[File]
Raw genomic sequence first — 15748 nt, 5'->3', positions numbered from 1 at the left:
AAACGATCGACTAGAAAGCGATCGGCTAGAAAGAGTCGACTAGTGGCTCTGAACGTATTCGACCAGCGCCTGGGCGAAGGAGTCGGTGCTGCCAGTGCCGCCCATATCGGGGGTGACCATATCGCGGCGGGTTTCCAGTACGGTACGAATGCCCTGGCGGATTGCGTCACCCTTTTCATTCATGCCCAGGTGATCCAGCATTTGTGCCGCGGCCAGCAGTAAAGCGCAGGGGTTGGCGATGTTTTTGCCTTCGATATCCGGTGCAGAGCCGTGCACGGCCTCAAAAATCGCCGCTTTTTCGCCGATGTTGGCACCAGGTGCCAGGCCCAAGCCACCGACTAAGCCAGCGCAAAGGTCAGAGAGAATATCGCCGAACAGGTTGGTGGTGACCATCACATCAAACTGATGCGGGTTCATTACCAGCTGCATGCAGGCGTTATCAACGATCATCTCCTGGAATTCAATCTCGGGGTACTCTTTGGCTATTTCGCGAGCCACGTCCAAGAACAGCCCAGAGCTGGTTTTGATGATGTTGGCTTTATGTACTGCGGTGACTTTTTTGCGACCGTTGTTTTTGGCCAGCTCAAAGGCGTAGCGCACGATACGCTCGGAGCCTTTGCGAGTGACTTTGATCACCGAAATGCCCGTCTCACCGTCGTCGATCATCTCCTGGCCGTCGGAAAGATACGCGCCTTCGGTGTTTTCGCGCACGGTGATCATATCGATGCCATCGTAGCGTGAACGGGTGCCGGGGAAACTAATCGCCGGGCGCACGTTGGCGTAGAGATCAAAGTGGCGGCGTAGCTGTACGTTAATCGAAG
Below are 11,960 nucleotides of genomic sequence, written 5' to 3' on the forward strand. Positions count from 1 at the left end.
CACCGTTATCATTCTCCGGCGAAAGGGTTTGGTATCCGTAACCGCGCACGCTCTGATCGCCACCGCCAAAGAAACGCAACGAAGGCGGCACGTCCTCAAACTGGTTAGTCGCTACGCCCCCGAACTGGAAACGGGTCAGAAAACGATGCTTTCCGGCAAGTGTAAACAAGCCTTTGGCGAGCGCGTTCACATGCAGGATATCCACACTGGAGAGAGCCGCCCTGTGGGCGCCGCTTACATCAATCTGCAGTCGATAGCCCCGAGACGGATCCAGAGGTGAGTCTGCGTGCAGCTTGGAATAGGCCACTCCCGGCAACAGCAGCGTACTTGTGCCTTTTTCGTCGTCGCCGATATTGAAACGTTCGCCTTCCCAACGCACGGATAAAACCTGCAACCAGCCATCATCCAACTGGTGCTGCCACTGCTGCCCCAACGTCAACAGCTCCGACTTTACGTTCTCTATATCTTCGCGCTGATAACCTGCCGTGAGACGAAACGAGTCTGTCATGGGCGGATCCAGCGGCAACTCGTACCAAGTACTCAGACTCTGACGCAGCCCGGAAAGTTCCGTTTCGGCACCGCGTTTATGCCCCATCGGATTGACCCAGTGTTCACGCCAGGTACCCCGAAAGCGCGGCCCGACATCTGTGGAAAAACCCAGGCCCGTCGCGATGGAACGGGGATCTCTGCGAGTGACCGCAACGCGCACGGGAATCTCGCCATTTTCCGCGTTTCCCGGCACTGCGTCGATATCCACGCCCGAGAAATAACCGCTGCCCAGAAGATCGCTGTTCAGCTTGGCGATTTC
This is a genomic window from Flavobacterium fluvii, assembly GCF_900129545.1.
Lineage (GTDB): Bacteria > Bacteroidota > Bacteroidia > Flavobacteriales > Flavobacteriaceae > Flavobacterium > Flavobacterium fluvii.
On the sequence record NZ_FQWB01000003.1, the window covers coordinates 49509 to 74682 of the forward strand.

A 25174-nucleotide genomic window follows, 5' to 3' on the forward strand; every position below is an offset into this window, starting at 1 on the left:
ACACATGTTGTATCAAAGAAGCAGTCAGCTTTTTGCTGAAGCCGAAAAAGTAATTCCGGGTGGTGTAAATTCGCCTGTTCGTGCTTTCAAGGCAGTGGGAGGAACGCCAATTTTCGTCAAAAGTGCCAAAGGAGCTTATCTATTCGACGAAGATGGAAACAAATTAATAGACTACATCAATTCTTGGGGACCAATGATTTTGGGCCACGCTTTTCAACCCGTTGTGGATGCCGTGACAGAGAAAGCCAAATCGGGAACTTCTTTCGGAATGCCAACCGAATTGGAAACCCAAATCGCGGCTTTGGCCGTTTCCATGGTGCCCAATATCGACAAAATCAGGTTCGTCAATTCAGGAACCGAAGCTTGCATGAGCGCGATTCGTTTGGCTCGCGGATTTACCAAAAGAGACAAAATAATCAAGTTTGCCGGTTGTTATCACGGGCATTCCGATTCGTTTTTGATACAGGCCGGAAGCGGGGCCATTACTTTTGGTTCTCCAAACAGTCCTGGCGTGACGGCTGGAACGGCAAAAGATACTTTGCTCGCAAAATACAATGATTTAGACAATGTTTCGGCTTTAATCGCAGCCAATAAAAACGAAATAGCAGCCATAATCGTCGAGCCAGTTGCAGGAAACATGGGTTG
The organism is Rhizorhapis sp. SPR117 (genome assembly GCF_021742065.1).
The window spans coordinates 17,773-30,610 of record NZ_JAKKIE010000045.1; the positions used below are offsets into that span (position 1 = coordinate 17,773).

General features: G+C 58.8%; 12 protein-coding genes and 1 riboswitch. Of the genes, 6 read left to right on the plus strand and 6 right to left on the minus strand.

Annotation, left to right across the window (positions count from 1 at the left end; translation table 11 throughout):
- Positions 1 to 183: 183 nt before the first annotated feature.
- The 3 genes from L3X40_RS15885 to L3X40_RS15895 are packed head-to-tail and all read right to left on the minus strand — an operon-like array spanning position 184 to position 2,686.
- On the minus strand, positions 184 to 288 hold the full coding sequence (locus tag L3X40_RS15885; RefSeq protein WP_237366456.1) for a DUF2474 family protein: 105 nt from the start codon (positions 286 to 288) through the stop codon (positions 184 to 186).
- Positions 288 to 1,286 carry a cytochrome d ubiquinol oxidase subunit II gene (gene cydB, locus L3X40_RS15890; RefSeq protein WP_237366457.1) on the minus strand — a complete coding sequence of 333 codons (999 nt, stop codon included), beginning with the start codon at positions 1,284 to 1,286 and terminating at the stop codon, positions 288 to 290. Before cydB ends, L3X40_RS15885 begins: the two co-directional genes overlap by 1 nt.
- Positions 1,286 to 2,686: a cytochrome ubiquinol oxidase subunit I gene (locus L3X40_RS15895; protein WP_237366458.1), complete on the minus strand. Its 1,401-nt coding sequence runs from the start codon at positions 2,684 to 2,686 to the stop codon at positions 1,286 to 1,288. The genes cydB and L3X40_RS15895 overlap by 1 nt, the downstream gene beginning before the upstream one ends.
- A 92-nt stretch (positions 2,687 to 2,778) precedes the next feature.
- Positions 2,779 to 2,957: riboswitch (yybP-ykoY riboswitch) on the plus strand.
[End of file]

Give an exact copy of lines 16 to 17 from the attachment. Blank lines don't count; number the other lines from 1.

- On the minus strand, positions 184 to 288 hold the full coding sequence (locus tag L3X40_RS15885; RefSeq protein WP_237366456.1) for a DUF2474 family protein: 105 nt from the start codon (positions 286 to 288) through the stop codon (positions 184 to 186).
- Positions 288 to 1,286 carry a cytochrome d ubiquinol oxidase subunit II gene (gene cydB, locus L3X40_RS15890; RefSeq protein WP_237366457.1) on the minus strand — a complete coding sequence of 333 codons (999 nt, stop codon included), beginning with the start codon at positions 1,284 to 1,286 and terminating at the stop codon, positions 288 to 290. Before cydB ends, L3X40_RS15885 begins: the two co-directional genes overlap by 1 nt.